From the Ground Up: A Million Dollars Worth of [marketing] Houses for [SU] the Near West side area

A couple sentences and some images of sexy architecture is all the explanation prospective and new students get about the From the Ground Up project. And this project is marketed extensively as it is probably the most costly intervention the School of Architecture at SU has participated in. I say “participated in” instead of “completely responsible for” because after talking to the Director of Upstate, Mark Norman, Becky and I learned how limited a role the School of Architecture actually played in the project. Mark was put in as director not long after From the Ground Up was completed.

Mark defends From the Ground up because it accomplished goals like building three new houses and the educating of the city of implementing sustainable energy systems in them, but it failed at others like the goal of affordability ($80,000 each). Each house in the end cost from $250,000-$350,000. These prices were subsidized down to $90,000 each, but this was still way to expensive for anyone to purchase from the neighborhood so people from outside the neighborhood bought them instead. Not only that but no bank would not even give loans on the houses because they appraised much lower then the very subsidized prize because of their location. A local non profit organization, Home Headquarters who donated the three vacant lots, now begrudgingly hold the mortgages.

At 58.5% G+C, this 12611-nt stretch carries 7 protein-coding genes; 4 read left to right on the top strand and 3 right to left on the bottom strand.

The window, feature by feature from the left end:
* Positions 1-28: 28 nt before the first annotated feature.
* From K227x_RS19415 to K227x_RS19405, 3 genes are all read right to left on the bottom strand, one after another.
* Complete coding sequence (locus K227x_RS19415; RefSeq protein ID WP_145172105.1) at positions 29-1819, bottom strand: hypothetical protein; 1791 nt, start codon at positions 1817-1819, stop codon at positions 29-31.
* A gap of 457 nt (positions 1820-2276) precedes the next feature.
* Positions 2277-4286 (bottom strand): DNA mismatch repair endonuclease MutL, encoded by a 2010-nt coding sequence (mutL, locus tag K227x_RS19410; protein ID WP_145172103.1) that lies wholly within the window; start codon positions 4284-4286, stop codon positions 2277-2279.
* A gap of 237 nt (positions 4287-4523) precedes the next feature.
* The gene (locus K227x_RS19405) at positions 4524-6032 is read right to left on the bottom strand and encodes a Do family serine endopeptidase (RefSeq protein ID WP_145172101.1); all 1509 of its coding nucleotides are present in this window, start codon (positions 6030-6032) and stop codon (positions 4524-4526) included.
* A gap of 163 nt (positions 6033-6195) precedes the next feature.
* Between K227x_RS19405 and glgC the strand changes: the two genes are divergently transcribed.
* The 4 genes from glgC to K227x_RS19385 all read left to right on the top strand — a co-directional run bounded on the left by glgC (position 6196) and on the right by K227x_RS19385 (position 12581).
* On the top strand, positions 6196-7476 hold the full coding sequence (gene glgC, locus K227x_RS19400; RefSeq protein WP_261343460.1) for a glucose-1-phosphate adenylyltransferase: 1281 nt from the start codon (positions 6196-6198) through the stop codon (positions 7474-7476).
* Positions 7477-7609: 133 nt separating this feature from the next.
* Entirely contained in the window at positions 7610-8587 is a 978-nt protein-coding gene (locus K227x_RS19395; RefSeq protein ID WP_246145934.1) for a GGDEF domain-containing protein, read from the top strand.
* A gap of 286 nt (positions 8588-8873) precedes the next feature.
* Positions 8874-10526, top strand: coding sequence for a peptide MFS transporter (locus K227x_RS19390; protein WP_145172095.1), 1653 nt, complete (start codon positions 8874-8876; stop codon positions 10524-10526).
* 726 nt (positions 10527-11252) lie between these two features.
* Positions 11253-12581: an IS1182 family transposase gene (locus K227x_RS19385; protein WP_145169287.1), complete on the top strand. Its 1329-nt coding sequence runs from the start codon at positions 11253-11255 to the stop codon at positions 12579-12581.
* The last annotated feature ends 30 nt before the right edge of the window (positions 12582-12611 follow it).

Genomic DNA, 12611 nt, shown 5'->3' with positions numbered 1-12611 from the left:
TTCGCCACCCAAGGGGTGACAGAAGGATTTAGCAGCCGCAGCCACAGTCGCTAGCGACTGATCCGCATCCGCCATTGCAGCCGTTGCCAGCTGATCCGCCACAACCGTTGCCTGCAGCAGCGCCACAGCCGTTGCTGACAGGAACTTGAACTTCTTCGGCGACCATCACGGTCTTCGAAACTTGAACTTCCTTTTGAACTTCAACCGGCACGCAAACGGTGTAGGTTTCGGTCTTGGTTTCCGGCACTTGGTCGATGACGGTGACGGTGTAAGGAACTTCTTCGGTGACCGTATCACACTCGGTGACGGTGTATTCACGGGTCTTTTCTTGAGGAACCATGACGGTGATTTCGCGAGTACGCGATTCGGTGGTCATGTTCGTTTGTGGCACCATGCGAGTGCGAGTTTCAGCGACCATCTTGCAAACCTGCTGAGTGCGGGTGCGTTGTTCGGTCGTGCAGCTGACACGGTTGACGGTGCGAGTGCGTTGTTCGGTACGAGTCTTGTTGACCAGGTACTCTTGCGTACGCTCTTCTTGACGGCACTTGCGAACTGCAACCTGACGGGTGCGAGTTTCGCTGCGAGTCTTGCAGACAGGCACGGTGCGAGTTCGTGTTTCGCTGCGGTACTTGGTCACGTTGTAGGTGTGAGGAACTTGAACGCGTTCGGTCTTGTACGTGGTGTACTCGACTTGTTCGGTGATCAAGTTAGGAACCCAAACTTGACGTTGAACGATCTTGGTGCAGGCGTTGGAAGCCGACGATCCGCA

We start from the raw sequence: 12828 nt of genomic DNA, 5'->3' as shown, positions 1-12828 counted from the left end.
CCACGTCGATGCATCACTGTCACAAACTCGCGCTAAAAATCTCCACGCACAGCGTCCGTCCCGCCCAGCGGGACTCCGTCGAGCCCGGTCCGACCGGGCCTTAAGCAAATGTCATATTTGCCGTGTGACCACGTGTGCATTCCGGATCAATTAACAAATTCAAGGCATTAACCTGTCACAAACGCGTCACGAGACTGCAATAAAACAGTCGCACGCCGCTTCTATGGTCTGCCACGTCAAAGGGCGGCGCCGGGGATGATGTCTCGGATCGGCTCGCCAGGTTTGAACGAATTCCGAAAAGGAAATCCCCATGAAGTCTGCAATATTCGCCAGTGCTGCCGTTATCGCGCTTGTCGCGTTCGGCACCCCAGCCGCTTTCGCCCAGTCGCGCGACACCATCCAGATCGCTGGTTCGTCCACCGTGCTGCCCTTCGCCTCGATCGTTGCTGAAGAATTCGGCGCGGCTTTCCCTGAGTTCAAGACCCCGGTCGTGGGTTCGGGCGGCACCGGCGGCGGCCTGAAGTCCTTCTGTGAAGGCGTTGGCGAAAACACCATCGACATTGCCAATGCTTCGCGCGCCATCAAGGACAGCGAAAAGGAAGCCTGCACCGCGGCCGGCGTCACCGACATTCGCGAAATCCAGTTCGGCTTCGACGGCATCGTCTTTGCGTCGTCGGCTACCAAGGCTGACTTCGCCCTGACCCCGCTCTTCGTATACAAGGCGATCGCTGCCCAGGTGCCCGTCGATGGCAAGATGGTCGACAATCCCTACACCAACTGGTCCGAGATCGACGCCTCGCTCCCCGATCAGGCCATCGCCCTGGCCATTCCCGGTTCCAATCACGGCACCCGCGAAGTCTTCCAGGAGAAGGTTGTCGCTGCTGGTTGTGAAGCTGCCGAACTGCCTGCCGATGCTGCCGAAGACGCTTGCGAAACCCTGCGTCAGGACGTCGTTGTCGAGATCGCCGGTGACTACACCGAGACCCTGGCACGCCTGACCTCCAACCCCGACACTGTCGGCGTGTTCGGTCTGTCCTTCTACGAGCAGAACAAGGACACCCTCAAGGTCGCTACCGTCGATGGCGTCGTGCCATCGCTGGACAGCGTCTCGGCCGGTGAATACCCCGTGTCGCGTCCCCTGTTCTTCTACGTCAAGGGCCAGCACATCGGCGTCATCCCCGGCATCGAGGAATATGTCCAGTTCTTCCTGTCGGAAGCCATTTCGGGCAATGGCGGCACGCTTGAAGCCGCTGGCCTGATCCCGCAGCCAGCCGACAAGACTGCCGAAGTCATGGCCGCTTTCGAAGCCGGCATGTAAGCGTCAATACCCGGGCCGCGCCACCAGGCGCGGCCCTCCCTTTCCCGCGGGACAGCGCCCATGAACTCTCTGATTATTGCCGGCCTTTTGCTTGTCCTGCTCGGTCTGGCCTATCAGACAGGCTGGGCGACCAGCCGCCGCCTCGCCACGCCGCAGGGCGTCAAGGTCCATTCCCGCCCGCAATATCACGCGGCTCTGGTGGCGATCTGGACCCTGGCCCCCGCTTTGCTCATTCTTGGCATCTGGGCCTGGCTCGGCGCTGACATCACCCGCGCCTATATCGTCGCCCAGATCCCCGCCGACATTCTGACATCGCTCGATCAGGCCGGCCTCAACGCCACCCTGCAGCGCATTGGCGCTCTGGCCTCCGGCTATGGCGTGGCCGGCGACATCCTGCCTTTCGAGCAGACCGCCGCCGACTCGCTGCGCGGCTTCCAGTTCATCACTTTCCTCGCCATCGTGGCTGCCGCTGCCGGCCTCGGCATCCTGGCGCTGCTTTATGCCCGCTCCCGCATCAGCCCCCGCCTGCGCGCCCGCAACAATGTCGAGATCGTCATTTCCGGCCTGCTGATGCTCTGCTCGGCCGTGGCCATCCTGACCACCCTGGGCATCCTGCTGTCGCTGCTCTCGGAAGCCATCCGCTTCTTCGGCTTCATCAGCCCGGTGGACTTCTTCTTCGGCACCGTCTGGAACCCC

Was the education purposes worth spending $1 million on houses that are too expensive to be reproduced again? You have to ask yourself how you wold raise $1 million dollars to build more but lower cost houses that aren’t as sexy? That would be too boring to raise funds. And the explanation to prospective students that the houses aren’t ¬†as awesome looking but we were able to build more of them instead of just a sexy picture? well, that would just take too long.

Kenneth Russell

One Comment

  1. Was there any specific factor that increased the prices of the homes? And do you know how involved the neighborhood was involved with the construction of the homes (before they found out they wouldn’t be able to afford them)? An idea of a new competition brief was brought up last class for your project, and since affordability is such an important factor, (while still taking into account aesthetics and durability), I think cost-saving tactics would be at the heart of the brief if you chose to go that route. For example, if potential buyers worked on the houses as a sort of down payment to decrease labor costs – (but I also realize these people must be busy to maintain their current livelihood..) Just something to think about.

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